Dangerous Curves


Recently I was looking at some headphone frequency response curves, and I must say that never before have I felt the term "curve" to be more appropriate. Both are attempts to make an earphone that sounds a particular way. Neither were anywhere near neutral.

Let's look at the first chart - Notice the two high frequency peaks at 3300 and 4500 Hz - they are more than 25 dB above the "average midrange output level. But what is the average midrange level? That figure varies by almost 15 dB between 400 and 3000 Hz!

The second chart shows a surprisingly flat response up to 2000 Hz, at which point the high frequency response drops like a rock (except for a 15 dB boost at 5K to inject some sparkle).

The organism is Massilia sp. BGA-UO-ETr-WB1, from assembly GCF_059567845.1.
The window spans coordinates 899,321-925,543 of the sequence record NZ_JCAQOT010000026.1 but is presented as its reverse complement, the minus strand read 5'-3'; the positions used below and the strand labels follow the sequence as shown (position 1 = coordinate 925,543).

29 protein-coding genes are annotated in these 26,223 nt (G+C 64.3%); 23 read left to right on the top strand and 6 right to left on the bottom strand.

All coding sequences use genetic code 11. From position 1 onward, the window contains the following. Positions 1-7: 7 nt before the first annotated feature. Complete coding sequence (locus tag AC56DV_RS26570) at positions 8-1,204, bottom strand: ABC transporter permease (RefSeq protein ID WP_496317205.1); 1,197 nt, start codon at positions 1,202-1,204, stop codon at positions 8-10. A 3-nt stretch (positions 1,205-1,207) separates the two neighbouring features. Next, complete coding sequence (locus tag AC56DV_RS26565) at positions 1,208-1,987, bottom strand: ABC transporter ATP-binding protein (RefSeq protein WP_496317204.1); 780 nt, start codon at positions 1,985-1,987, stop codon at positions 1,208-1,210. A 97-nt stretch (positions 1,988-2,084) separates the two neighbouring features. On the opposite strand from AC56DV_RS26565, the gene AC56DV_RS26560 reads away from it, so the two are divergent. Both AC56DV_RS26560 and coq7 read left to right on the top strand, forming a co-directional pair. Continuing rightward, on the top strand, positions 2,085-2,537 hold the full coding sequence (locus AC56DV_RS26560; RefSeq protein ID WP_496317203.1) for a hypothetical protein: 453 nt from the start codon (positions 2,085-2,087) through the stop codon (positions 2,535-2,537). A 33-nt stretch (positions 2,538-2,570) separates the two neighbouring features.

More info - I haven't heard either pair of earphones AND they both are from the same manufacturer AND it is not a well-known audio manufacturer but more of a lifestyle design firm. Until I saw their paid-for link on Facebook I had never heard of the company before...

The big question is based on specs alone which one would you rather hear?

Additional information for making your selection - the first chart is from an in-ear and the second from a pair of on-ear earphones.


My own preference would depend on my mood. The first pair or earphones should have quite a bit more upper midrange and treble detail while the second pair should be fairly euphonic with a darkish harmonic balance. If I was listening for pleasure I'd choose earphone #2, but if I was listening to monitor a recording or performance I'd choose the first pair of cans.

And you?

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